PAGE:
An IIASA study shows that maternal education, and particularly secondary education, plays a significant role in reducing deaths in newborns and children under five years of age, in both rural and urban areas of India.
Sustainable Development Goal (SDG) 3.2.1. aims to end preventable deaths of newborns and under-five children by 2030. Although significant progress has been made worldwide in this regard with global under-five deaths falling from 12.5 million in 1990 to 5 million in 2020, it is still a grave concern in many developing countries. This decline is primarily ascribed to improvements in the education of women, along with an increase in living standards and access to healthcare. How the educational attainment level of mothers affects the under-five mortality rate in rural and urban areas has however not been sufficiently explored until now.
In their study recently published in the journal Health & Place, IIASA researchers Moradhvaj and Samir K.C. for the first time explored the relationship between maternal education and children’s health in the rural-urban context in India. Their aim was to find out whether a mother’s educational attainment influences the under-five mortality rate between rural and urban areas in India, and how this has changed over the last three decades. (The under-five mortality rate is the probability of a child dying between birth and its fifth birthday).
Education and infant mortality
“Understanding how education affects under-five mortality is crucial for understanding future population dynamics in developing countries,” notes K.C., who leads the Multidimensional Demographic Modeling Research Group of the IIASA Population and Just Societies Program.
In their study the researchers analyzed five rounds of the Indian National Family Health Survey (NFHS I-V) conducted between 1992 to 1993, and 2019 to 2021. The under-five mortality rate was calculated using data from a questionnaire, which collected detailed information about birth history data among women, especially the date of birth and survival status of each live birth, and the age at death of each deceased live birth. The questionnaire also provided additional information such as age, education, religion, caste, and reproductive behaviors. The data gathered was then fed into a hazard model to analyze predictors of under-five mortality.
The results show that under-five mortality remained higher in rural India across the five study surveys, which may be attributed to poor socioeconomic and healthcare conditions that prevailed there. However, after controlling for socioeconomic and maternal health predictors, the earlier surveys show a higher risk of under-five deaths in urban areas that have converged in recent years, resulting in no significant difference between rural and urban areas. Increasing maternal education, and especially secondary education, was found to reduce the risk of under-five deaths across the surveys.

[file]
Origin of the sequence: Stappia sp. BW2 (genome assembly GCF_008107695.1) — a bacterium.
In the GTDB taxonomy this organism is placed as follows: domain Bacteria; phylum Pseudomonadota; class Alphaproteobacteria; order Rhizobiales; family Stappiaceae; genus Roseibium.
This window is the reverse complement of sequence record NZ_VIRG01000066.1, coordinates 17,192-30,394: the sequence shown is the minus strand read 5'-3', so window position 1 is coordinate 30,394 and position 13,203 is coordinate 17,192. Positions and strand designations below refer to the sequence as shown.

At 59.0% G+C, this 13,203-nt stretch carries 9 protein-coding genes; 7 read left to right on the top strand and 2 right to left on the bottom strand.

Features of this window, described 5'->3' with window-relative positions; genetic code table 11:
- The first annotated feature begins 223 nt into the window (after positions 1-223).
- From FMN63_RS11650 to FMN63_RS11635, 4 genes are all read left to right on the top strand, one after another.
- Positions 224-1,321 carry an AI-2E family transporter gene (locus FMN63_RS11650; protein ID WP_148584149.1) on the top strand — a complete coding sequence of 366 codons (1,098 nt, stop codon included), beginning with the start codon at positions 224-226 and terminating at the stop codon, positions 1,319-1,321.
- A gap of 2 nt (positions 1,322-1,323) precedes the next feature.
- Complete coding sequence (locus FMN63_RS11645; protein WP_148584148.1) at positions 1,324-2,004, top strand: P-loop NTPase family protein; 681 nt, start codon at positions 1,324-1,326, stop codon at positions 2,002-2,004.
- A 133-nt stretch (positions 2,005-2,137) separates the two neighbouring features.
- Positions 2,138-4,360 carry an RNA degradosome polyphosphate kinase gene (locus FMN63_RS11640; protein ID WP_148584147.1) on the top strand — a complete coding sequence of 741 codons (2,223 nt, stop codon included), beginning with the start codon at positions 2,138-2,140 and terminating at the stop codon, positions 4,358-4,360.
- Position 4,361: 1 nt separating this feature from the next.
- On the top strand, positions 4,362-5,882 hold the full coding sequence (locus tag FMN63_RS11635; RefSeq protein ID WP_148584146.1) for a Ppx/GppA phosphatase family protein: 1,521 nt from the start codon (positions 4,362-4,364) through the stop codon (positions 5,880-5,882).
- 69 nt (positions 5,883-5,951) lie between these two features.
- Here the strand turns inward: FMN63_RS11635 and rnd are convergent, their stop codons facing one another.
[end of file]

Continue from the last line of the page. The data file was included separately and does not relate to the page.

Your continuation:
Impact of maternal education
“In recent years, there have been no significant differences in the under-five mortality rate of children born to mothers with an education level below- or at the primary level, but we know that in the past, the impact of maternal education on mortality differed between rural and urban areas. We found that women with a secondary education living in urban areas, experienced lower child mortality than their rural counterparts with a similar level of education. We did however not find the same effect in the most recent surveys,” explains Moradhvaj, a researcher in the same research group at IIASA.
The researchers conclude that, overall, maternal education, particularly secondary education, remained a protective factor for under-five mortality in both rural and urban areas, even after controlling for predictors.
“While current policies seem to be on the right track, it will be important to increase the educational opportunities in rural and urban areas with a particular focus on secondary education for girls to ensure that we keep up the decline in the under-five mortality rate in both rural and urban areas in India,” K.C. concludes.
This post was first shared by IIASA.